Woodchip borders at the forest ecotone as an environmental control measure to reduce questing tick density along recreational trails in Ottawa, Canada

TitleWoodchip borders at the forest ecotone as an environmental control measure to reduce questing tick density along recreational trails in Ottawa, Canada
Publication TypeJournal Article
Year of Publication2019
AuthorsMcKay R, Talbot B, Slatculescu AM, Stone A, Kulkarni MA
JournalTicks and Tick-borne Illnesses
Date Published12/2019
Keywordsborrelia, Canada, Environmental management, Ixodes scapularis
Abstract

Recent studies have highlighted the occurrence and distribution of Ixodes scapularis ticks infected with Borrelia burgdorferi sensu stricto (s.s.) around the city of Ottawa, Ontario, Canada, and the need for strategies to mitigate the risk of human exposure and infection. We conducted a field study from July to October 2018 to examine the effectiveness of ecotonal woodchip borders as an environmental control method to suppress the density of host-seeking ticks along recreational trails in Ottawa. We used an experimental design with ten 100-m trail replicates randomized to intervention or control groups, and monitored questing tick density at weekly intervals in mid-summer and early fall. We compared questing tick density between woodchip-treated and untreated trails using a mixed-effects Poisson regression model. Of the 138 I. scapularis ticks collected, there were 86 adult and nymphal ticks, 37 (43 %) of which were positive for B. burgdorferi s.s. A total of 58 Haemaphysalis leporispalustris were also collected. Mean combined adult and nymphal I. scapularis density was 1.15 (1.40 standard deviation; SD) per 100 m in the control group compared to 0.28 (0.56 SD) per 100 m in the intervention group, reflecting a 75 % reduction in questing tick density on trail replicates treated with woodchip borders (p < 0.001). An effect of the intervention was observed in both sampling periods. This study indicates that woodchip borders may be an effective strategy to suppress questing tick density along trail margins where recreational trail users are more active, thereby reducing the likelihood of tick encounters.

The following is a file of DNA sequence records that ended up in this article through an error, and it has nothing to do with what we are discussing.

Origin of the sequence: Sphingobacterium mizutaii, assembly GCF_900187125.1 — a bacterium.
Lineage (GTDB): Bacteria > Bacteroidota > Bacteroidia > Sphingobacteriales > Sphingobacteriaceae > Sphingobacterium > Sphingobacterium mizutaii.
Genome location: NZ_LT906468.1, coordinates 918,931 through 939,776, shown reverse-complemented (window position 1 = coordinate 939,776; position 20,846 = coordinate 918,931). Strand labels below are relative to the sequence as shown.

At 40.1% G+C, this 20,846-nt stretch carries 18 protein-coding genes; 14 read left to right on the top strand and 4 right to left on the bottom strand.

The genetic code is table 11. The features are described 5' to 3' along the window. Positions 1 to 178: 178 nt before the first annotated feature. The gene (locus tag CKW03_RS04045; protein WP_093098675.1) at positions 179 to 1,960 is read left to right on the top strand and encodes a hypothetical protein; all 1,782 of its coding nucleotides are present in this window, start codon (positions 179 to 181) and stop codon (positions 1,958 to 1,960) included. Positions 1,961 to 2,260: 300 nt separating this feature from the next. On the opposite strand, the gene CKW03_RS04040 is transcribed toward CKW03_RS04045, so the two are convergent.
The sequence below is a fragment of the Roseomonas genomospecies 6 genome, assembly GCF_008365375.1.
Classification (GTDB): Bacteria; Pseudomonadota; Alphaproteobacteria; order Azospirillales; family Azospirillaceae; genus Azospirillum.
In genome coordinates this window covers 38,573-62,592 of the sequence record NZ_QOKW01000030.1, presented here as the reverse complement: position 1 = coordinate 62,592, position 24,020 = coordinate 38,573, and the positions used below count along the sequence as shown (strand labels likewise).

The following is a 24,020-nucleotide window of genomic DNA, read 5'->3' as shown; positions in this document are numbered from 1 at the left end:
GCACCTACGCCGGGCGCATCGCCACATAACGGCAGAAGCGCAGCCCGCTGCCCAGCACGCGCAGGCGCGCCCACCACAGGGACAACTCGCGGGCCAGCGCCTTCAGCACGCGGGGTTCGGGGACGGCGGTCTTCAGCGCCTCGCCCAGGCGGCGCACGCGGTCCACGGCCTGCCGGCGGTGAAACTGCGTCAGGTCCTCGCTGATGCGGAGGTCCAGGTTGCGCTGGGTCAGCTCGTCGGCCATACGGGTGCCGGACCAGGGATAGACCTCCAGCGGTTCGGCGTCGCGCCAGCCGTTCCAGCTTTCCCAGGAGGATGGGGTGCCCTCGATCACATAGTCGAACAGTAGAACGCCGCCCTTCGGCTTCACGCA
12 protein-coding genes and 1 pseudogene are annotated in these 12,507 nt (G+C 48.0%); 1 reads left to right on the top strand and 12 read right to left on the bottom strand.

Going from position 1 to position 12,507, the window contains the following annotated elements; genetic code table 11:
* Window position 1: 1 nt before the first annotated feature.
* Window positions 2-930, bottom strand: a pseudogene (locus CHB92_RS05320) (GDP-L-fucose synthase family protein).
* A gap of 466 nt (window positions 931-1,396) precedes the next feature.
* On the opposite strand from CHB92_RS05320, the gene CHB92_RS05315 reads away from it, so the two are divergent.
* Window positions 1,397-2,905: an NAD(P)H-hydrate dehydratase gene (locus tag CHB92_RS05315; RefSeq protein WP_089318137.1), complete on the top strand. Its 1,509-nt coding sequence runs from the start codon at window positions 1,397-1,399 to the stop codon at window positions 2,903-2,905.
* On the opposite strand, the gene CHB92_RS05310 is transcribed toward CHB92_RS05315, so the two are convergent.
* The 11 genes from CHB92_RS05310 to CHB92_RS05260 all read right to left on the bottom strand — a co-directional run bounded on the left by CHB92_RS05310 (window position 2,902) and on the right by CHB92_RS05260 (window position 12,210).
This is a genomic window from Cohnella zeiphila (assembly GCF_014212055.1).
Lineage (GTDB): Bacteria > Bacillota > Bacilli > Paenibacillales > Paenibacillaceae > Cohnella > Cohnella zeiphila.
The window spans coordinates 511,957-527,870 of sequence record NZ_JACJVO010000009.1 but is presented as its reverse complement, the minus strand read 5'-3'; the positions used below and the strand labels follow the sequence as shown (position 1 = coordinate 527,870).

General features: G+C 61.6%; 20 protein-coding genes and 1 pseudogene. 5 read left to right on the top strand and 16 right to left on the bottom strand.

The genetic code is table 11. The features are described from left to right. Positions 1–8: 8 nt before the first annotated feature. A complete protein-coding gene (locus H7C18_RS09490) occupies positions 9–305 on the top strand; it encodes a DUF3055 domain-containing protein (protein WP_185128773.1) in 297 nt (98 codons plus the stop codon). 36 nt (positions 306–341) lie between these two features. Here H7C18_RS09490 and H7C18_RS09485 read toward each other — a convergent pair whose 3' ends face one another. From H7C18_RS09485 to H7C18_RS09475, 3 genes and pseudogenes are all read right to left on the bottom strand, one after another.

URLhttps://www.sciencedirect.com/science/article/pii/S1877959X1930264X?via%3Dihub